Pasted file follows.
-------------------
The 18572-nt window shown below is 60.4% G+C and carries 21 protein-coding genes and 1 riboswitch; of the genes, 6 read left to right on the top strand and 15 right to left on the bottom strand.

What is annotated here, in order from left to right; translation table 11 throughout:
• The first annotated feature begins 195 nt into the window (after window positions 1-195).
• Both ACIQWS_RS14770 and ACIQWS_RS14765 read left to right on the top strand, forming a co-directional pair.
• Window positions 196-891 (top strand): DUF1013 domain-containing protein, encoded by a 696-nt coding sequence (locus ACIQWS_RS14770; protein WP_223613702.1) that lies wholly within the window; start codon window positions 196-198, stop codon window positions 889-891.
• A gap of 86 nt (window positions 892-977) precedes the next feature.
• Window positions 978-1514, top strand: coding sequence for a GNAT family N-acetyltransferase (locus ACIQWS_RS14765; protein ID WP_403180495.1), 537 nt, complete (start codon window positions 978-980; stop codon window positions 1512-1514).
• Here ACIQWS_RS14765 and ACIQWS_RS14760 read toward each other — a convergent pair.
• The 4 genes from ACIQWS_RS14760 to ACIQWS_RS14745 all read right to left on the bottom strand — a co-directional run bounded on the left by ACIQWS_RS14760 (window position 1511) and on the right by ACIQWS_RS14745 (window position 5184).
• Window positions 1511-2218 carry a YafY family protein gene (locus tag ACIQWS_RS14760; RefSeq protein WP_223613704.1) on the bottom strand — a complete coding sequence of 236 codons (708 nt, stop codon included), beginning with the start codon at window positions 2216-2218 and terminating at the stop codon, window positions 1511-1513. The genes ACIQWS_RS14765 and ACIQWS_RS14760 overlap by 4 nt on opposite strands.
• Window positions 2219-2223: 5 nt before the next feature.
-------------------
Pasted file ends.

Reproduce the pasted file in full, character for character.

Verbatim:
The 18572-nt window shown below is 60.4% G+C and carries 21 protein-coding genes and 1 riboswitch; of the genes, 6 read left to right on the top strand and 15 right to left on the bottom strand.

What is annotated here, in order from left to right; translation table 11 throughout:
• The first annotated feature begins 195 nt into the window (after window positions 1-195).
• Both ACIQWS_RS14770 and ACIQWS_RS14765 read left to right on the top strand, forming a co-directional pair.
• Window positions 196-891 (top strand): DUF1013 domain-containing protein, encoded by a 696-nt coding sequence (locus ACIQWS_RS14770; protein WP_223613702.1) that lies wholly within the window; start codon window positions 196-198, stop codon window positions 889-891.
• A gap of 86 nt (window positions 892-977) precedes the next feature.
• Window positions 978-1514, top strand: coding sequence for a GNAT family N-acetyltransferase (locus ACIQWS_RS14765; protein ID WP_403180495.1), 537 nt, complete (start codon window positions 978-980; stop codon window positions 1512-1514).
• Here ACIQWS_RS14765 and ACIQWS_RS14760 read toward each other — a convergent pair.
• The 4 genes from ACIQWS_RS14760 to ACIQWS_RS14745 all read right to left on the bottom strand — a co-directional run bounded on the left by ACIQWS_RS14760 (window position 1511) and on the right by ACIQWS_RS14745 (window position 5184).
• Window positions 1511-2218 carry a YafY family protein gene (locus tag ACIQWS_RS14760; RefSeq protein WP_223613704.1) on the bottom strand — a complete coding sequence of 236 codons (708 nt, stop codon included), beginning with the start codon at window positions 2216-2218 and terminating at the stop codon, window positions 1511-1513. The genes ACIQWS_RS14765 and ACIQWS_RS14760 overlap by 4 nt on opposite strands.
• Window positions 2219-2223: 5 nt before the next feature.